Posted by Lori Ayre on April 18, 2004

Jennifer Burek Pierce wrote a thought-provoking article about the future of the library (IMHO) in her Grassroots Report column in American Libraries, April 2004 issue.

The article is about some university libraries who are creating spaces known as "Information Commons." These spaces are noted for their long hours, the availablity of computers for patrons, access to reference materials and access to professional assistance in the areas of both technology and reference.

At Indiana University's undergraduate library, the first floor is the Information Commons. The Dean of University Libraries describes it as a place with "round-the-clock access to an open, light-filled space that's filled with 250 computer workstations...and also offers books, reference specialists, and technologists all in one place. It's one stop shopping."

According to Jennifer Burek Pierce, there's a similar Information Commons available at Colorado State University, Emory University and the University of North Carolina at Charlotte. No doubt there are others too. All the above libraries report big increases in gate counts as a result of their new Information Commons.

It's no wonder more people are coming into these libraries. The philosophy of the people creating these information commons is to provide a "seamless integration of high tech and high touch" and to "meet the learner at his or her level" and to provide a "full array of help." This is the kind of library I want at my school and in my community.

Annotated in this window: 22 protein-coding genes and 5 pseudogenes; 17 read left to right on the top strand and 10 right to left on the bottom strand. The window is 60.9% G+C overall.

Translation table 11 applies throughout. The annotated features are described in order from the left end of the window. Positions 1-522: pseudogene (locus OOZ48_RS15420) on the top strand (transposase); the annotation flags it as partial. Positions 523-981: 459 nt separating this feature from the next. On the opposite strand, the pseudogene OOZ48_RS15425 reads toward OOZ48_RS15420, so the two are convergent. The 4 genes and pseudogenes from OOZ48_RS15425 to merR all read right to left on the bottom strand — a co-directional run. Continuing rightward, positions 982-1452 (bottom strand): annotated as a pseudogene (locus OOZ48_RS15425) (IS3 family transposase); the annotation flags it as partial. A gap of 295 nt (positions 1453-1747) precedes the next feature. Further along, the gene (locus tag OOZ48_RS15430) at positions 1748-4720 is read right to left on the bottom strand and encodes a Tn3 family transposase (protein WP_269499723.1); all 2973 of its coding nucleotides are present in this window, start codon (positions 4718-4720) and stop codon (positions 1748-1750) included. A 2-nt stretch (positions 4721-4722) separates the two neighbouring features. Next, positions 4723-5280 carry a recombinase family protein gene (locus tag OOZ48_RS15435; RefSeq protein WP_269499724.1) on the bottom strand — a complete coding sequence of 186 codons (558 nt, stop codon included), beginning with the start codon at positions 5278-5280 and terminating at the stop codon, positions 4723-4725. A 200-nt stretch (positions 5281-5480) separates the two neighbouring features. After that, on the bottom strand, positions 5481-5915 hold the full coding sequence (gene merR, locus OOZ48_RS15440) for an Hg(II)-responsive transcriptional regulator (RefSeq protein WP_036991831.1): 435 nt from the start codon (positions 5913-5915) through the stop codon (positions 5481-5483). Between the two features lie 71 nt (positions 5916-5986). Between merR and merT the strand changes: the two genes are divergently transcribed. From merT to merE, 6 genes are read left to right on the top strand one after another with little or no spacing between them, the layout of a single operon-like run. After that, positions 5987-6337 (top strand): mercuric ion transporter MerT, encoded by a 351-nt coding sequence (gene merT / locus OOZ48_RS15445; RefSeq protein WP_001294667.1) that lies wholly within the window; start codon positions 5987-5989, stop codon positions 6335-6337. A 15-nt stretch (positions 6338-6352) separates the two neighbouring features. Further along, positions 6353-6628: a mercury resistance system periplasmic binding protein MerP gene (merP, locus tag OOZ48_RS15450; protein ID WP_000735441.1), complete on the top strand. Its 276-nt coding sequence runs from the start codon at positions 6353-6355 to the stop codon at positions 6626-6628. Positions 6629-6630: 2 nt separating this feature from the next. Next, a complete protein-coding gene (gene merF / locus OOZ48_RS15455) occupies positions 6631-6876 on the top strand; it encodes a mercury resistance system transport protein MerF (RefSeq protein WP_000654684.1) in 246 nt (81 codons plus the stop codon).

University and even public libraries have to get over that technology speedbump when it comes to supporting their patrons (or should I say servicing their clients?). People who come into the library are increasingly in need of help (otherwise they'd just be home googling). They need professional assistance to use the reference resources and they need professional assistance with the technology used to access those resources, including but not limited to the Internet.

Reference and Support Desk
Just as no library would be caught dead without a reference desk, isn't it time we also provided technical assistance to the patrons that need it? Why not have a Reference and Support Desk in every library?

I'm not suggesting every reference librarian should be a computer tech but I am suggesting every library should have someone readily available to help their patrons with the technology provided by the library whether it is laptop computers, online catalogs, public access computers or subscription databases.

And the person providing technology assistance should be as easy to find as the reference librarian and as capable at helping patrons with technology as reference librarians are at tracking down the answers.

I have a dream today....